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The C. Everett Koop Papers

"Address Presented to the McKinney Foundation AIDS Forum, Stamford, Connecticut" [Reminiscence] pdf (85,058 Bytes) transcript of pdf
"Address Presented to the McKinney Foundation AIDS Forum, Stamford, Connecticut" [Reminiscence]
Number of Image Pages:
1 (85,058 Bytes)
Koop, C. Everett
Reproduced with permission of C. Everett Koop.
Medical Subject Headings (MeSH):
Acquired Immunodeficiency Syndrome
Exhibit Category:
AIDS, the Surgeon General, and the Politics of Public Health
Metadata Record Address Presented to the McKinney Foundation AIDS Forum, Stamford, Connecticut (November 23, 1987) pdf (260,951 Bytes) transcript of pdf
Box Number: 106
Folder Number: 49
Unique Identifier:
Document Type:
Physical Condition:
Series: Speeches, Lectures, Papers, 1958-2004
SubSeries: 1987-1988
Folder: Address- McKinney Foundation AIDS Forum, Stamford, CT, 1987 Nov 23
AIDS lecture November 23, 1987
Address by C. Everett Koop, MD, ScD
Surgeon General of the U.S. Public Health Services
U.S. Department of Health and Human Services
Presented to the McKinney Foundation AIDS Forum
Stamford, CT
November 23, 1987
It was three days since I had previously spoken to an audience in public on the subject of AIDS.
The epidemic of AIDS brought responses from the public in many ways; this was one of them. Congressman Stewart B. McKinney had died in the early years of the AIDS epidemic and his family friends and associates choose to honor him with the establishment of the Stewart B. McKinney Foundation whose goal was to provide encouragement that ways would be found to meet the needs -- not strictly medical -- of those who carry the virus or have AIDS. They established the first Stewart McKinney AIDS residence in Stanford and their goal was to fund others as time went on.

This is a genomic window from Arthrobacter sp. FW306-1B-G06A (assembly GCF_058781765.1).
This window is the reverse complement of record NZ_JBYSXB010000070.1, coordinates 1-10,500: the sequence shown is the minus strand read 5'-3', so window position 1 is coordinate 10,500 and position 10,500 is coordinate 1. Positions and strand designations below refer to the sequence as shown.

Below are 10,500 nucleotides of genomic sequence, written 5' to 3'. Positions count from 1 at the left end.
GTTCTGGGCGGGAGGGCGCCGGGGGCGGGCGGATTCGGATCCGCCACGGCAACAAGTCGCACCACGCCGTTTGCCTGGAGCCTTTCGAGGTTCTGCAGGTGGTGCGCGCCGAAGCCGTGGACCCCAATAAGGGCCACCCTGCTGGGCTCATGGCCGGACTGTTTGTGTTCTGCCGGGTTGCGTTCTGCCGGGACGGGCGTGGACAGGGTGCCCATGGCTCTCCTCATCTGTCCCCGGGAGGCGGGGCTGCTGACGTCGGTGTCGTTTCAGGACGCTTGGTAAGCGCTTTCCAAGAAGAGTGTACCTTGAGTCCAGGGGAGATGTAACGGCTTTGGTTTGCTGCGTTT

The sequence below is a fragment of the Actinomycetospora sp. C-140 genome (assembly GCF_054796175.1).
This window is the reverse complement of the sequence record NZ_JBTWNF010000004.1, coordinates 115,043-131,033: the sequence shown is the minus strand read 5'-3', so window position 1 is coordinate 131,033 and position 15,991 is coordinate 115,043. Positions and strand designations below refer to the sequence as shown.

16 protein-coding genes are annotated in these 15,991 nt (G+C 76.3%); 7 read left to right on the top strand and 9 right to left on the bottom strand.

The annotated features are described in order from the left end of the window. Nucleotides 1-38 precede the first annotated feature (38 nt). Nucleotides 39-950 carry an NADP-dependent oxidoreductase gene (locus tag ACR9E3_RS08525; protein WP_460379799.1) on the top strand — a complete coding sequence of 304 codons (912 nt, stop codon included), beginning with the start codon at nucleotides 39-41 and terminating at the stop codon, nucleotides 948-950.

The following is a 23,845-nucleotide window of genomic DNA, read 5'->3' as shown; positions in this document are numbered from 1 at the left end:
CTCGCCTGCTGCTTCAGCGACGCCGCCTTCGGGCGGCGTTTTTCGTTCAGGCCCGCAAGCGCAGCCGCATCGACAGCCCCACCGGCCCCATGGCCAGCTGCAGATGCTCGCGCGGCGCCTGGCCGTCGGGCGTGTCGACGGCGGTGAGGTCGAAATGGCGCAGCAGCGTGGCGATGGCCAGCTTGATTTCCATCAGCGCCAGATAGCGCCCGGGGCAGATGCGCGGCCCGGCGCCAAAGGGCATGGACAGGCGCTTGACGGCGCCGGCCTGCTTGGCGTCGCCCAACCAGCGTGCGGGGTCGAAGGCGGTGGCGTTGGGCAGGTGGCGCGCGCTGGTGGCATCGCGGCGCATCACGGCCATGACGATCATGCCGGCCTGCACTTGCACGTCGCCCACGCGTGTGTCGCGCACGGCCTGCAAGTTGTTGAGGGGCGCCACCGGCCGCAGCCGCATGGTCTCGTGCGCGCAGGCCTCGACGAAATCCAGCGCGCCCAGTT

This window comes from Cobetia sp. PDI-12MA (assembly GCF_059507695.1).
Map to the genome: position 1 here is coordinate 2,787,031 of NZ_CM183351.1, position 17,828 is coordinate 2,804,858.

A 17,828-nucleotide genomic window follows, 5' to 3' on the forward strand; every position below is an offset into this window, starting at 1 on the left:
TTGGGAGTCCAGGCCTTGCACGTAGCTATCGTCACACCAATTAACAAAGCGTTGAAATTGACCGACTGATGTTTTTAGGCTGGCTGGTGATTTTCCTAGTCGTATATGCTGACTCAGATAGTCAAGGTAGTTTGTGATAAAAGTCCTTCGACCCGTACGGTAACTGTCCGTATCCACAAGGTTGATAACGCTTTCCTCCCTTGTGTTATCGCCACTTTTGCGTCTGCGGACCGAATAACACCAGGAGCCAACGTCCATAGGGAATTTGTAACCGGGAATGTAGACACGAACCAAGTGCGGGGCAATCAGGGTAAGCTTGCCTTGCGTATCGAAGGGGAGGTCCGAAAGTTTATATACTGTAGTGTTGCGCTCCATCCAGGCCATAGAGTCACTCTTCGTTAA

I began my remarks by acknowledging all of the above and confined my talk to brief observations on the highly sensitive issues of law, ethics, economics, morality, and social cohesion beginning to surface over and above the medical challenges of AIDS. I spent some time in discussing healthcare personnel who refuse to treat persons with AIDS, medical and surgical residents who did not want to work in hospitals where there were many AIDS patients, and patients with elective admissions to hospitals who did not want to go to an institution where there were many AIDS patients. All of these ideas I rejected and made a plea for passionate care to persons with any illness, including AIDS, and stated that that was the feeling of the overwhelming majority of Americans.
Of course all of this could lead to separate, unequal treatment for AIDS patients and could magnify the impact of the epidemic on the American healthcare system, which was something we wished to avoid. A related issue was the rising cost of AIDS patients -- as of this lecture -- running about 2 billion dollars annually with $20,320 per patient. This is the first time that I talked about the upcoming bill to care for AIDS patients with a cost of 8 billion to a high estimate of 16 billion. This will be taxpayer money and the question asked is: As AIDS cases rise, will the resources be available to meet the needs? This was an opportunity to congratulate those who founded the McKinney Foundation on their compassionate outlook on these problems.
Because of the nature of these remarks and their brevity there is no index.
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